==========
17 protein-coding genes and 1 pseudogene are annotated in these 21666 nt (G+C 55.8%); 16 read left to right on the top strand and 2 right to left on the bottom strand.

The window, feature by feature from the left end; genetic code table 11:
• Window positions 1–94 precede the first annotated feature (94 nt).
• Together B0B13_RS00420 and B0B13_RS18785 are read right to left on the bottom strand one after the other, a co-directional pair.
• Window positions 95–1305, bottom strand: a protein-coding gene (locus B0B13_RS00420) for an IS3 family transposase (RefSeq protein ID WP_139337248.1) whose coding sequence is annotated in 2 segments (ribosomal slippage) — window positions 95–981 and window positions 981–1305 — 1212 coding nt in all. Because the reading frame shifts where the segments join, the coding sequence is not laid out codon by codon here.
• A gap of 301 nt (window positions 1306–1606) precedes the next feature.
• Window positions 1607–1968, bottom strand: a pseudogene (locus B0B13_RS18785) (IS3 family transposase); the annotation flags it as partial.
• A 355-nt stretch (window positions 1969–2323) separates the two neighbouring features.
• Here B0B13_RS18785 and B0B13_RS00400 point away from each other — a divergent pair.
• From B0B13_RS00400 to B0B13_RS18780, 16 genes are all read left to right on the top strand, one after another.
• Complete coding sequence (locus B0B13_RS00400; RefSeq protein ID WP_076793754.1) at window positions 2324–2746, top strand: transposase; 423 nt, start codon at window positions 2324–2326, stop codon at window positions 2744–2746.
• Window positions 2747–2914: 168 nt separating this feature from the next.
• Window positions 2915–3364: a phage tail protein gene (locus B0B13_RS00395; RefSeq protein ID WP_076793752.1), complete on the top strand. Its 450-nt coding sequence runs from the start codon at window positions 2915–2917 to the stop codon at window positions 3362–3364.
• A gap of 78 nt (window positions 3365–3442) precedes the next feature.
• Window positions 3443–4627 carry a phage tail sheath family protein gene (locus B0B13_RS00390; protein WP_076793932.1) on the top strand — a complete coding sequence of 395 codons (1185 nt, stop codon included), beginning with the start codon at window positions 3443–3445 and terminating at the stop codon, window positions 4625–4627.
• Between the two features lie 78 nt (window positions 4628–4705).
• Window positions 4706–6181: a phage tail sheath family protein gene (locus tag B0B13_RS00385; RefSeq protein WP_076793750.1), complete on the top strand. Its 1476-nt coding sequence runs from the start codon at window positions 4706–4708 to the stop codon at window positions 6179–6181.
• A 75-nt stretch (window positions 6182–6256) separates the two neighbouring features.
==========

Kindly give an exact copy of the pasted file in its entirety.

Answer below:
17 protein-coding genes and 1 pseudogene are annotated in these 21666 nt (G+C 55.8%); 16 read left to right on the top strand and 2 right to left on the bottom strand.

The window, feature by feature from the left end; genetic code table 11:
• Window positions 1–94 precede the first annotated feature (94 nt).
• Together B0B13_RS00420 and B0B13_RS18785 are read right to left on the bottom strand one after the other, a co-directional pair.
• Window positions 95–1305, bottom strand: a protein-coding gene (locus B0B13_RS00420) for an IS3 family transposase (RefSeq protein ID WP_139337248.1) whose coding sequence is annotated in 2 segments (ribosomal slippage) — window positions 95–981 and window positions 981–1305 — 1212 coding nt in all. Because the reading frame shifts where the segments join, the coding sequence is not laid out codon by codon here.
• A gap of 301 nt (window positions 1306–1606) precedes the next feature.
• Window positions 1607–1968, bottom strand: a pseudogene (locus B0B13_RS18785) (IS3 family transposase); the annotation flags it as partial.
• A 355-nt stretch (window positions 1969–2323) separates the two neighbouring features.
• Here B0B13_RS18785 and B0B13_RS00400 point away from each other — a divergent pair.
• From B0B13_RS00400 to B0B13_RS18780, 16 genes are all read left to right on the top strand, one after another.
• Complete coding sequence (locus B0B13_RS00400; RefSeq protein ID WP_076793754.1) at window positions 2324–2746, top strand: transposase; 423 nt, start codon at window positions 2324–2326, stop codon at window positions 2744–2746.
• Window positions 2747–2914: 168 nt separating this feature from the next.
• Window positions 2915–3364: a phage tail protein gene (locus B0B13_RS00395; RefSeq protein ID WP_076793752.1), complete on the top strand. Its 450-nt coding sequence runs from the start codon at window positions 2915–2917 to the stop codon at window positions 3362–3364.
• A gap of 78 nt (window positions 3365–3442) precedes the next feature.
• Window positions 3443–4627 carry a phage tail sheath family protein gene (locus B0B13_RS00390; protein WP_076793932.1) on the top strand — a complete coding sequence of 395 codons (1185 nt, stop codon included), beginning with the start codon at window positions 3443–3445 and terminating at the stop codon, window positions 4625–4627.
• Between the two features lie 78 nt (window positions 4628–4705).
• Window positions 4706–6181: a phage tail sheath family protein gene (locus tag B0B13_RS00385; RefSeq protein WP_076793750.1), complete on the top strand. Its 1476-nt coding sequence runs from the start codon at window positions 4706–4708 to the stop codon at window positions 6179–6181.
• A 75-nt stretch (window positions 6182–6256) separates the two neighbouring features.